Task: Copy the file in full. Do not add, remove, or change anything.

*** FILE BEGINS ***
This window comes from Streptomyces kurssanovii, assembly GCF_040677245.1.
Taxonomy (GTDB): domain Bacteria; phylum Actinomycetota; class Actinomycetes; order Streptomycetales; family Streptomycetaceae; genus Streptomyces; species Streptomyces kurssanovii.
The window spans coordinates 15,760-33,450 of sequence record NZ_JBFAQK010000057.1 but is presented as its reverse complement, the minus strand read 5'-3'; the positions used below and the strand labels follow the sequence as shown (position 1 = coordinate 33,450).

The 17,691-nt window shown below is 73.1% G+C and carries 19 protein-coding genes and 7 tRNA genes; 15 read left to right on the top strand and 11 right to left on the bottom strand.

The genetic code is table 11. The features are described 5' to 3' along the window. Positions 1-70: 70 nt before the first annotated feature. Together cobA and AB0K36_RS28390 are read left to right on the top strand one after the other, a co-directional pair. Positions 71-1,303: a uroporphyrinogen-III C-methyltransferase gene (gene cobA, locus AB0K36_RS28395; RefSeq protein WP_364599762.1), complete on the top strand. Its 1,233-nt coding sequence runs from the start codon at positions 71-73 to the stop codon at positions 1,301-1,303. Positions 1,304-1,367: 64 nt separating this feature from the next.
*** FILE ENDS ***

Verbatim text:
This window comes from Streptomyces kurssanovii, assembly GCF_040677245.1.
Taxonomy (GTDB): domain Bacteria; phylum Actinomycetota; class Actinomycetes; order Streptomycetales; family Streptomycetaceae; genus Streptomyces; species Streptomyces kurssanovii.
The window spans coordinates 15,760-33,450 of sequence record NZ_JBFAQK010000057.1 but is presented as its reverse complement, the minus strand read 5'-3'; the positions used below and the strand labels follow the sequence as shown (position 1 = coordinate 33,450).

The 17,691-nt window shown below is 73.1% G+C and carries 19 protein-coding genes and 7 tRNA genes; 15 read left to right on the top strand and 11 right to left on the bottom strand.

The genetic code is table 11. The features are described 5' to 3' along the window. Positions 1-70: 70 nt before the first annotated feature. Together cobA and AB0K36_RS28390 are read left to right on the top strand one after the other, a co-directional pair. Positions 71-1,303: a uroporphyrinogen-III C-methyltransferase gene (gene cobA, locus AB0K36_RS28395; RefSeq protein WP_364599762.1), complete on the top strand. Its 1,233-nt coding sequence runs from the start codon at positions 71-73 to the stop codon at positions 1,301-1,303. Positions 1,304-1,367: 64 nt separating this feature from the next.